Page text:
“They were here when I was a little girl

 The coconuts lulled me into the sweetest dreams

 Each time, when they sing in the rush of wind

 I ask my grandma: “When were they born?”

And she says: “Since I was a little girl”

The coconuts have been in front of the yard.”

“Coconut” – A poem by Le Anh Xuan


Whenever we think of heaven, we look up to the sky. Here in Vietnam, we often find the spreading fronds of coconut palms blocking our view of the heavens above. Although the origin of coconut is unknown, this husky tropical fruit has been a part of our lives since time immemorial.

The coconut has become not only an irreplaceable ingredient in culinary culture, but is a vital part Vietnamese spiritual and family life as well. Vietnamese children grow up eating sweet coconut candies, get married with coconut “Husband and Wife” cakes placed on wedding trays, and enjoy cozy family dinners with meats stewed in delicious coconut juice.

It cannot be denied the coconut has a taste of heaven; its delectable flesh providing a nutritious and beautiful flavor. Throughout the ages, coconut water has been used as a refreshing drink and an ingredient in traditional Vietnamese cuisine. Women use its oil to shine their hair while the green shells are used to wash wounds, burns and sores. In cases of extreme emergency, coconut water has even been used as a replacement for blood transfusions! Nowadays, coconut can be refined and produced as coconut cooking oil, a low fat, tasty alternative to vegetable oils. This oil can also be used to produce biodiesel, a ‘green’, carbon neutral alternative to fossil fuels.

The coconut has long been associated with many cultures across the globe. It gets its name from the Spanish word “coco”, which means “skull”. That’s probably because its hard shell reminds us of the human head. Providing useful material and food from husk to flesh, the coconut provides employment and income to countless people involved in the various processes of turning a simple coconut seed into the drink at your beachside table or the milk that provides the smooth creaminess to your coconut curry.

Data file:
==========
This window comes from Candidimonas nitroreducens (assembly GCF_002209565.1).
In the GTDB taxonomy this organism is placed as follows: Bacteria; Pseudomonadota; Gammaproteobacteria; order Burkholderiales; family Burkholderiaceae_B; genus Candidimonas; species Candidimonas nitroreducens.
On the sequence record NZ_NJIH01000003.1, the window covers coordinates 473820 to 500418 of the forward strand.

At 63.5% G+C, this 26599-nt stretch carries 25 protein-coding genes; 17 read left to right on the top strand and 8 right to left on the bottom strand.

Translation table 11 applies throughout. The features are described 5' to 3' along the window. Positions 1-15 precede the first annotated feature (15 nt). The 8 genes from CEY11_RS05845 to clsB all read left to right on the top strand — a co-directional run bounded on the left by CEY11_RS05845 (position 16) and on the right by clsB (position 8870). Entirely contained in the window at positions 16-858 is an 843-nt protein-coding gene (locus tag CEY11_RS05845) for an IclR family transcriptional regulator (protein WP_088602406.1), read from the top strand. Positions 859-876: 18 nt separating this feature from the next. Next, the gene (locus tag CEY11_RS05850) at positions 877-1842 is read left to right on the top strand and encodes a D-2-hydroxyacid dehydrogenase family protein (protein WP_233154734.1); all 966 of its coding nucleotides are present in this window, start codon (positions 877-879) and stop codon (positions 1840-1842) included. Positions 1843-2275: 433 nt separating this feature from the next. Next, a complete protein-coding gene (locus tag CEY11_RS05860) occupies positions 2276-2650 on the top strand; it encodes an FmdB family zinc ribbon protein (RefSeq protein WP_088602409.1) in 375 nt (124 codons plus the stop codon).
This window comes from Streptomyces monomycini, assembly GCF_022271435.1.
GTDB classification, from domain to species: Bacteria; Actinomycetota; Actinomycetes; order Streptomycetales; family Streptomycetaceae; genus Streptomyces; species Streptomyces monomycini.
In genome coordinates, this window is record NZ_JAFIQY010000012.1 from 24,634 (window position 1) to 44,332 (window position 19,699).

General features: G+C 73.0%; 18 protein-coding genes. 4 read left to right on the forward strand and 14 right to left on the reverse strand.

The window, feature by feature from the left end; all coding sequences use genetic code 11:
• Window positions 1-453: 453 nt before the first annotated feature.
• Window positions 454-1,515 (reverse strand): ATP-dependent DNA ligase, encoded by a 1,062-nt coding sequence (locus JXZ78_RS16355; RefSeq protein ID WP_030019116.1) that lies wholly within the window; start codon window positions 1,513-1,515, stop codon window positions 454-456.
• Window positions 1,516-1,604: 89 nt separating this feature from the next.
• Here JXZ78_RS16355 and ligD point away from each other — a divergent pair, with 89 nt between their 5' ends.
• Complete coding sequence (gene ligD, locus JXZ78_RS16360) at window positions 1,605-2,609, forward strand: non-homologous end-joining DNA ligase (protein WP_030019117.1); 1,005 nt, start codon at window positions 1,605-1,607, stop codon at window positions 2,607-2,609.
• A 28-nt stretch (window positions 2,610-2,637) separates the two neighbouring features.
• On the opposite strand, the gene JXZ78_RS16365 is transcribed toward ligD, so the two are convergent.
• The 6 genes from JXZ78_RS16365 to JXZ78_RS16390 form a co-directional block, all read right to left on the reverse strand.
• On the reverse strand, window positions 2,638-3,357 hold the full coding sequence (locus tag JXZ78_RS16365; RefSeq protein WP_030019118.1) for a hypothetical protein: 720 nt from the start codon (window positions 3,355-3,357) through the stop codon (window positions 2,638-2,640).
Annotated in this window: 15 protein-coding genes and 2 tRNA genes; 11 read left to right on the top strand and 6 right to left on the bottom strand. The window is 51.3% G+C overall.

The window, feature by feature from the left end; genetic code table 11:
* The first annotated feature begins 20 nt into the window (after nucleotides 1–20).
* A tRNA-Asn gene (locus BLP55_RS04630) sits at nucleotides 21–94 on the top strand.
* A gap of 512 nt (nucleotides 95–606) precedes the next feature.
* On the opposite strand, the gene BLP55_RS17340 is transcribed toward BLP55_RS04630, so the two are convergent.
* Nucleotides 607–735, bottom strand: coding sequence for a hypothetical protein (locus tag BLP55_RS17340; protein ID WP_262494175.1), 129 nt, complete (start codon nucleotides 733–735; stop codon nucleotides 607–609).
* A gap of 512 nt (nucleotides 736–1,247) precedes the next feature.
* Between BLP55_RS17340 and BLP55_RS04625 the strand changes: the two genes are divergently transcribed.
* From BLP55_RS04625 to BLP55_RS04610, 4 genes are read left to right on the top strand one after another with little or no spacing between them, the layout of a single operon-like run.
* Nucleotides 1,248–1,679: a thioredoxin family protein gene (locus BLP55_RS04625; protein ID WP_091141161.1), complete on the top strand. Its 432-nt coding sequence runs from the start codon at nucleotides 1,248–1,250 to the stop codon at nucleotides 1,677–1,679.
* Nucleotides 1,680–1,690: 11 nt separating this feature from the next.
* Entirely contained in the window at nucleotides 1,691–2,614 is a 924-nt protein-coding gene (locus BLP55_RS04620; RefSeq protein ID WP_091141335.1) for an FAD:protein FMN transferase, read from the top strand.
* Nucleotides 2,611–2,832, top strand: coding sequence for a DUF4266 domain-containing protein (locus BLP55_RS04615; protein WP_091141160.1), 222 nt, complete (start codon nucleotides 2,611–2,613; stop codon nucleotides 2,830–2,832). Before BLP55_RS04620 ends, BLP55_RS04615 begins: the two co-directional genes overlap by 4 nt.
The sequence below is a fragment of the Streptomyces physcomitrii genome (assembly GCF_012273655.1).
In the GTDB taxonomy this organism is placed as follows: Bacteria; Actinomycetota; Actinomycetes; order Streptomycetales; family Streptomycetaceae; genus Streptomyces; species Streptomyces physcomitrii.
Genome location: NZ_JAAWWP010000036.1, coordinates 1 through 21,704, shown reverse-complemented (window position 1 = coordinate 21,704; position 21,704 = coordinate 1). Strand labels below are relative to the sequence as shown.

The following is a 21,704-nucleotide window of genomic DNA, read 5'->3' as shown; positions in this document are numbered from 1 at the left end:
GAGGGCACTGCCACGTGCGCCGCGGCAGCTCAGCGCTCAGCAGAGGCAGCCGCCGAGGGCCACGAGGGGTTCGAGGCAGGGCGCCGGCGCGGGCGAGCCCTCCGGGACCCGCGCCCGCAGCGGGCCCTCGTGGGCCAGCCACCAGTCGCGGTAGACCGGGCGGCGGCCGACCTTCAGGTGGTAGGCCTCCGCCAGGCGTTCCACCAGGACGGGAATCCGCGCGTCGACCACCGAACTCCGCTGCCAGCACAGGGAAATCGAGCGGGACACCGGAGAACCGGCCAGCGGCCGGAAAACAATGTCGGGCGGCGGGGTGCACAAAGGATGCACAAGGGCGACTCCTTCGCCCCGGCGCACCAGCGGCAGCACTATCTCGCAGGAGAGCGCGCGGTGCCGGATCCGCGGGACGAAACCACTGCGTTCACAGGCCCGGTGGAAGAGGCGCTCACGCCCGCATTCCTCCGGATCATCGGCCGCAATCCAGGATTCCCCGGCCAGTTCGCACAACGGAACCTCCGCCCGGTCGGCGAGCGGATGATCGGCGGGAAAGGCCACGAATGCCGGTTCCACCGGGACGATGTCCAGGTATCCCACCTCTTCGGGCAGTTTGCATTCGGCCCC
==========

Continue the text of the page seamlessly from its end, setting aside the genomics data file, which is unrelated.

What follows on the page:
There are two main species found in Vietnam; Dua Xiem and Dua Bung (Dua means coconut), with both varieties found in almost every Vietnamese kitchen. The bigger one, Dua Bung, is generally used in cooking because it contains a lots of water, while Dua Xiem is the best choice to experience that real taste of heaven. Although smaller than Dua Bung, the water is much sweeter, making it ideal for a coconut drinks and cocktails.

A perfect location to buy the freshest coconuts in Nha Trang is Tiem Dua, a local specialist coconut shop that has been in business for over thirty years. Located at 92 Bach Dang Street, it is one of the biggest shops of its type in the city, run by a second generation brother and sister team, Ms. Oanh and Mr. Phuc, who inherited the family business from their father. Never wanting to let him down, they always provide their customers the best quality coconuts.

Serving not only coconut water, but also coconut milk and flakes, their typical day is long and arduous. Rising at 2am to receive produce from their suppliers, they will usually finish well after 8pm, and often cannot remember how many coconuts they have sold during the day. Responsibility, earnestness and dedication are values instilled in them by their father, and they approach each new working day with these lessons in mind.

While Oanh and Phuc represent just one section of an entire industry based around coconut farming, distribution and consumption, there are many others who rely entirely on this amazing fruit to generate their incomes. Their daily lives and fortunes remain forever intertwined with the life cycle of the coconut palms.



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